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Why Does My Heel Hurt?

Why Does My Heel Hurt?

It can be hard to ignore foot pain, especially when it causes intense stabbing feelings, tingling, or numbness in your heel. Unfortunately, about 75% of Americans experience some form of foot problem during their lifetime. And, when it comes to pain in the heel area, the most common culprit is plantar fasciitis.

John Jurcisin, DPM, is committed to providing convenient, comfortable, and state-of-the-art podiatric treatment at Precision Footcare in the Midtown East neighborhood of New York City. With more than 31 years of experience in podiatry, Dr. Jurcisin can identify the underlying cause of your heel pain and determine the most effective course of treatment to relieve it.

In this blog, Dr. Jurcisin shares the most common causes of heel pain and how he can help.

Plantar fasciitis

Do the first steps you take every day cause a stabbing pain in your heel? It could be plantar fasciitis. This condition develops when the band of tissue on the bottom of your foot — the plantar fascia — becomes irritated, inflamed, or damaged. While the plantar fascia connects your toes to your heel, symptoms usually occur in the heel.

Plantar fasciitis often develops from overuse, and it’s most common in runners, those who are overweight, and individuals who wear shoes without proper support.

Heel spurs

A heel spur describes an abnormal bony growth where your plantar fascia attaches to your heel bone. These growths don’t always cause symptoms, but when they do, they usually include pain and tenderness on the bottom of the heel that worsens with time.

Like plantar fasciitis, this foot condition typically occurs from long-term strain on the plantar fascia. It’s common for people to have heel spurs and plantar fasciitis at the same time.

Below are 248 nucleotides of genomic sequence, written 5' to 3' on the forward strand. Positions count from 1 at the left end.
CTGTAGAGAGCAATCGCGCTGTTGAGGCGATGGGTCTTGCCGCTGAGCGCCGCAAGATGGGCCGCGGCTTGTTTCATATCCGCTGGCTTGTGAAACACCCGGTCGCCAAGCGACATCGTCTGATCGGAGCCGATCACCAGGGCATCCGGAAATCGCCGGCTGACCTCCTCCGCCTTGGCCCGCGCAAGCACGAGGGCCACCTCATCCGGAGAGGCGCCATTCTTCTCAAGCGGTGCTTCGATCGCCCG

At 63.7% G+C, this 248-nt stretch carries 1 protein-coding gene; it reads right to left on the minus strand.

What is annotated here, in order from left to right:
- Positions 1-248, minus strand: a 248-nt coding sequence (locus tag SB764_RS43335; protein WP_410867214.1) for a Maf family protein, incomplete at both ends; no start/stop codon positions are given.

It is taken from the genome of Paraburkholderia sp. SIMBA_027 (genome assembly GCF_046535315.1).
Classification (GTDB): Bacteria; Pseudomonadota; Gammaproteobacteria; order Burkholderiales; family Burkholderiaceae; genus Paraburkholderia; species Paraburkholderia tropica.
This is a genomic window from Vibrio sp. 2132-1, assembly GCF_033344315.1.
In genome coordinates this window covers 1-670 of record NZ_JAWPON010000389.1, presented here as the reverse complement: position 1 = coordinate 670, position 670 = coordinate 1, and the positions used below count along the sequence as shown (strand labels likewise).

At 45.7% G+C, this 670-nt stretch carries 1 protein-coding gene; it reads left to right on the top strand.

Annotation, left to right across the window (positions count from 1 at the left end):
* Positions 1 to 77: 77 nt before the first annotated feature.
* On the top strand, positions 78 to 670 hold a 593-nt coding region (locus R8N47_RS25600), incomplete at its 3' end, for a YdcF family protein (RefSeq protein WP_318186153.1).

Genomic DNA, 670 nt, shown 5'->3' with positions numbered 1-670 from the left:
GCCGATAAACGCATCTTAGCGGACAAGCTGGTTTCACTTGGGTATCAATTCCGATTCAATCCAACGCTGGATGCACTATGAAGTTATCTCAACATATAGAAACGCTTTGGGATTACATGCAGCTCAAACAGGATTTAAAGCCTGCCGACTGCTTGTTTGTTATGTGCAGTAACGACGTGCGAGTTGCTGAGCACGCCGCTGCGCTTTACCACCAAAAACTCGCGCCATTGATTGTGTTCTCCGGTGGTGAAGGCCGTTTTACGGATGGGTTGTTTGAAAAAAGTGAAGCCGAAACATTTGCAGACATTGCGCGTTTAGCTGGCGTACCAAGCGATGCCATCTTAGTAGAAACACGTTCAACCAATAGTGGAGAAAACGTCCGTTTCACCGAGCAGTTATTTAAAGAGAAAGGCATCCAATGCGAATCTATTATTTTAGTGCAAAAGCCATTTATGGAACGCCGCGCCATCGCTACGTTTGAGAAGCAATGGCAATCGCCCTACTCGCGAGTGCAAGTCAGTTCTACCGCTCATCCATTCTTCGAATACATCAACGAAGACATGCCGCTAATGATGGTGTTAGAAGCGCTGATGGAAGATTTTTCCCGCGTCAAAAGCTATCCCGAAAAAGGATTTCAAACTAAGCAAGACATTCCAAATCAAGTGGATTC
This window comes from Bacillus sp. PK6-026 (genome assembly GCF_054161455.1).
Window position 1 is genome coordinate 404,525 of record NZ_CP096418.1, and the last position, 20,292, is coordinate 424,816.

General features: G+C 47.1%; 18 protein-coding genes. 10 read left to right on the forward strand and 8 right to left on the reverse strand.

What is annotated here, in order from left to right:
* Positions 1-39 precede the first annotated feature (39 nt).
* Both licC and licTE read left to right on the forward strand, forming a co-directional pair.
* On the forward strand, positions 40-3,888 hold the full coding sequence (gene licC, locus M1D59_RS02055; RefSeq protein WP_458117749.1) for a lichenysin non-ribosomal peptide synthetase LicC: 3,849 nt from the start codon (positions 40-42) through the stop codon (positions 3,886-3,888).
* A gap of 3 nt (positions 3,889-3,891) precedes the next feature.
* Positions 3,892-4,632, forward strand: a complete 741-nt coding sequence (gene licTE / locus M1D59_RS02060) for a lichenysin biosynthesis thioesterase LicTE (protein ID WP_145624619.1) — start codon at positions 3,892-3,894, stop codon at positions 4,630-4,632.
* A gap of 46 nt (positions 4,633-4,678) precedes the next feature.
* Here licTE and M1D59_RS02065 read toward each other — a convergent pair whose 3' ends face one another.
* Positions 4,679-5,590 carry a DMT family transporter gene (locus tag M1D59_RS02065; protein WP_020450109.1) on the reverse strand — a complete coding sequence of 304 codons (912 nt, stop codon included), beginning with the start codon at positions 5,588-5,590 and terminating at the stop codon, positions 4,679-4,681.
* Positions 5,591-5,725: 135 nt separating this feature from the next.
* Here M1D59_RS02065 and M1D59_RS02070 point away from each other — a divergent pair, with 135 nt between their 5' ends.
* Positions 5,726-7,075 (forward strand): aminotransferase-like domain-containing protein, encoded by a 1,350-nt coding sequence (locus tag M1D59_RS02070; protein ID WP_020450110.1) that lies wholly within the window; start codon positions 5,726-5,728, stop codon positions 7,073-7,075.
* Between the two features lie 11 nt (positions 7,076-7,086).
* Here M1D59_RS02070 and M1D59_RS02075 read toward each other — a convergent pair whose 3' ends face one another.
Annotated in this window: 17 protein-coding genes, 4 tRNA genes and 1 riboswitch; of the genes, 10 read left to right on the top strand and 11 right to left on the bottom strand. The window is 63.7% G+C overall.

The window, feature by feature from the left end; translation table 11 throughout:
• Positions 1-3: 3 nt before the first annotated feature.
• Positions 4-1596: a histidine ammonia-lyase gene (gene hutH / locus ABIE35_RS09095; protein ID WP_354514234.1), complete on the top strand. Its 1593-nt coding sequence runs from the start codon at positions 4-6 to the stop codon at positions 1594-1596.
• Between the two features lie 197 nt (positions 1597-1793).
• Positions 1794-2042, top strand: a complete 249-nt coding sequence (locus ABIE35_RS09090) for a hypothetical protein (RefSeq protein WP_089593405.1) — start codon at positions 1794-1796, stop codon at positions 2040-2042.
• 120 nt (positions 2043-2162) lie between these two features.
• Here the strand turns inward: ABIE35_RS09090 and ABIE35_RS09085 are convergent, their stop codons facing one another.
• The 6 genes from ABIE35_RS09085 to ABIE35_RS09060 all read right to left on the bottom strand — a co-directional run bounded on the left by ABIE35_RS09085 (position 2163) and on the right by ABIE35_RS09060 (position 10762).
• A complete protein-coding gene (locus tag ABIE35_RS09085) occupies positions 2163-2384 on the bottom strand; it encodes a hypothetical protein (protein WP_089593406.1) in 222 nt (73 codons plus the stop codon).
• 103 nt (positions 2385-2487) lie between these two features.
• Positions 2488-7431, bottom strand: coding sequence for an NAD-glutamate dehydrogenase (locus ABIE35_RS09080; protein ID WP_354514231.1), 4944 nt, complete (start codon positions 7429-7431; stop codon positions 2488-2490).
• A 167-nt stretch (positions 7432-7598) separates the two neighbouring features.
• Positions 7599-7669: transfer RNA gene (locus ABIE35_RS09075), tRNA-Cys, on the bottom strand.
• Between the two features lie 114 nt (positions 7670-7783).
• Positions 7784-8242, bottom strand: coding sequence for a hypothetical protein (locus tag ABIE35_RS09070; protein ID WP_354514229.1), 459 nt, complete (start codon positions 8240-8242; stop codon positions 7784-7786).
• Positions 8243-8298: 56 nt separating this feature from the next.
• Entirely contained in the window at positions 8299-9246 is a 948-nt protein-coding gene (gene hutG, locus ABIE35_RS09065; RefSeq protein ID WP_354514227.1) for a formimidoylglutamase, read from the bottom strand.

Bursitis

A bursa is a tiny, slippery sac of fluid. You have bursa all over your body to reduce friction between your joints, tendons, and muscles, including at your heel.

When you have bursitis in your heel, this cushiony sac becomes inflamed. This leads to uncomfortable symptoms, such as pain in the center of the bottom of your heel. If you’re like most people, the sensations will worsen if you spend a lot of time on your feet, and they’ll become even more intense if you bend your foot up or down.

Achilles tendonitis

Unlike the foot problems listed above, Achilles tendonitis causes pain on the back of your heel, not the bottom. That’s because it involves inflammation of the Achilles tendon where it attaches to the heel bone.

Like other causes of heel pain, Achilles tendonitis is often due to overuse. Still, you can also develop problems due to poorly fitting shoes or inflammatory illnesses, such as gout or rheumatoid arthritis.

In addition to pain in the back of the heel, it’s common to experience stiffness, soreness, and mild swelling when you have Achilles tendonitis.

Trapped nerve

You may be familiar with compressed nerves in the spine. However, they can also develop in small nerves, including a branch of the lateral plantar nerve in your foot. When you have a compressed plantar nerve, it can lead to intense pain, numbness, or tingling anywhere in your heel — including the back, inside, or underside.

In most cases, trapped nerves develop because of an injury, such as a sprain or fracture. When this occurs, it’s common to have additional symptoms, such as swelling or discoloration.

Treating heel pain

After diagnosing your foot condition, Dr. Jurcisin can make personalized recommendations to treat your symptoms at the source. In many cases, treating heel pain involves:

Depending on your condition and whether it responds to conservative treatments, Dr. Jurcisin could recommend foot surgery.

Do you have heel pain? Dr. Jurcisin can get you back on your feet again. To learn more, call 212-750-8344 or book an appointment online with Precision Footcare today.

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